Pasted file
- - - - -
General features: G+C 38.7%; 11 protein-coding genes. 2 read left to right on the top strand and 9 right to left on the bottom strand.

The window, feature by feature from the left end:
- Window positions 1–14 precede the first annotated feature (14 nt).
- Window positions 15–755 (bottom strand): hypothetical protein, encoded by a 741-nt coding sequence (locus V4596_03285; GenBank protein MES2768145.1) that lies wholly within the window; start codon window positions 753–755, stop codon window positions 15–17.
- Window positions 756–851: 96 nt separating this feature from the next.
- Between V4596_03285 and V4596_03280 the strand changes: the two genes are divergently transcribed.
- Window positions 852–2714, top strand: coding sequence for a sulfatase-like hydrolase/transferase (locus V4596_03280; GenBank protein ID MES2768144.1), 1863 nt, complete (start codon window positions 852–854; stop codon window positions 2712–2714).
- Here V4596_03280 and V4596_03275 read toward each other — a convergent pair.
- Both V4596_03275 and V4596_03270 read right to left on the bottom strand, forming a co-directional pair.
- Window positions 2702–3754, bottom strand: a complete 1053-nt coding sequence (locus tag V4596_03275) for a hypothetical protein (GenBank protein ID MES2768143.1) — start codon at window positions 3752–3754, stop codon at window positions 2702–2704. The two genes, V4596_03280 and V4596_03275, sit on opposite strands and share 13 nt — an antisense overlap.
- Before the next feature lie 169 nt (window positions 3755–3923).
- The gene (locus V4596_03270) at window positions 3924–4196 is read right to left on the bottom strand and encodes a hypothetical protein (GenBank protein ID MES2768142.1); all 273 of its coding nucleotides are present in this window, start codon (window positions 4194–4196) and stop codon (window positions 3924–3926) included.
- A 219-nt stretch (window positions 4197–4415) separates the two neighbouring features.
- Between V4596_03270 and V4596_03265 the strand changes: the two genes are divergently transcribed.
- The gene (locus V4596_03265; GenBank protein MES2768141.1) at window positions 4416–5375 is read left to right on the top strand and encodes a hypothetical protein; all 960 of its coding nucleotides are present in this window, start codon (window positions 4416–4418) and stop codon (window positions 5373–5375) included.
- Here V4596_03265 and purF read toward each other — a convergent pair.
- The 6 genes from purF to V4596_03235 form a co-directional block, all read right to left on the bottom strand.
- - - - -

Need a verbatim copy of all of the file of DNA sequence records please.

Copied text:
General features: G+C 38.7%; 11 protein-coding genes. 2 read left to right on the top strand and 9 right to left on the bottom strand.

The window, feature by feature from the left end:
- Window positions 1–14 precede the first annotated feature (14 nt).
- Window positions 15–755 (bottom strand): hypothetical protein, encoded by a 741-nt coding sequence (locus V4596_03285; GenBank protein MES2768145.1) that lies wholly within the window; start codon window positions 753–755, stop codon window positions 15–17.
- Window positions 756–851: 96 nt separating this feature from the next.
- Between V4596_03285 and V4596_03280 the strand changes: the two genes are divergently transcribed.
- Window positions 852–2714, top strand: coding sequence for a sulfatase-like hydrolase/transferase (locus V4596_03280; GenBank protein ID MES2768144.1), 1863 nt, complete (start codon window positions 852–854; stop codon window positions 2712–2714).
- Here V4596_03280 and V4596_03275 read toward each other — a convergent pair.
- Both V4596_03275 and V4596_03270 read right to left on the bottom strand, forming a co-directional pair.
- Window positions 2702–3754, bottom strand: a complete 1053-nt coding sequence (locus tag V4596_03275) for a hypothetical protein (GenBank protein ID MES2768143.1) — start codon at window positions 3752–3754, stop codon at window positions 2702–2704. The two genes, V4596_03280 and V4596_03275, sit on opposite strands and share 13 nt — an antisense overlap.
- Before the next feature lie 169 nt (window positions 3755–3923).
- The gene (locus V4596_03270) at window positions 3924–4196 is read right to left on the bottom strand and encodes a hypothetical protein (GenBank protein ID MES2768142.1); all 273 of its coding nucleotides are present in this window, start codon (window positions 4194–4196) and stop codon (window positions 3924–3926) included.
- A 219-nt stretch (window positions 4197–4415) separates the two neighbouring features.
- Between V4596_03270 and V4596_03265 the strand changes: the two genes are divergently transcribed.
- The gene (locus V4596_03265; GenBank protein MES2768141.1) at window positions 4416–5375 is read left to right on the top strand and encodes a hypothetical protein; all 960 of its coding nucleotides are present in this window, start codon (window positions 4416–4418) and stop codon (window positions 5373–5375) included.
- Here V4596_03265 and purF read toward each other — a convergent pair.
- The 6 genes from purF to V4596_03235 form a co-directional block, all read right to left on the bottom strand.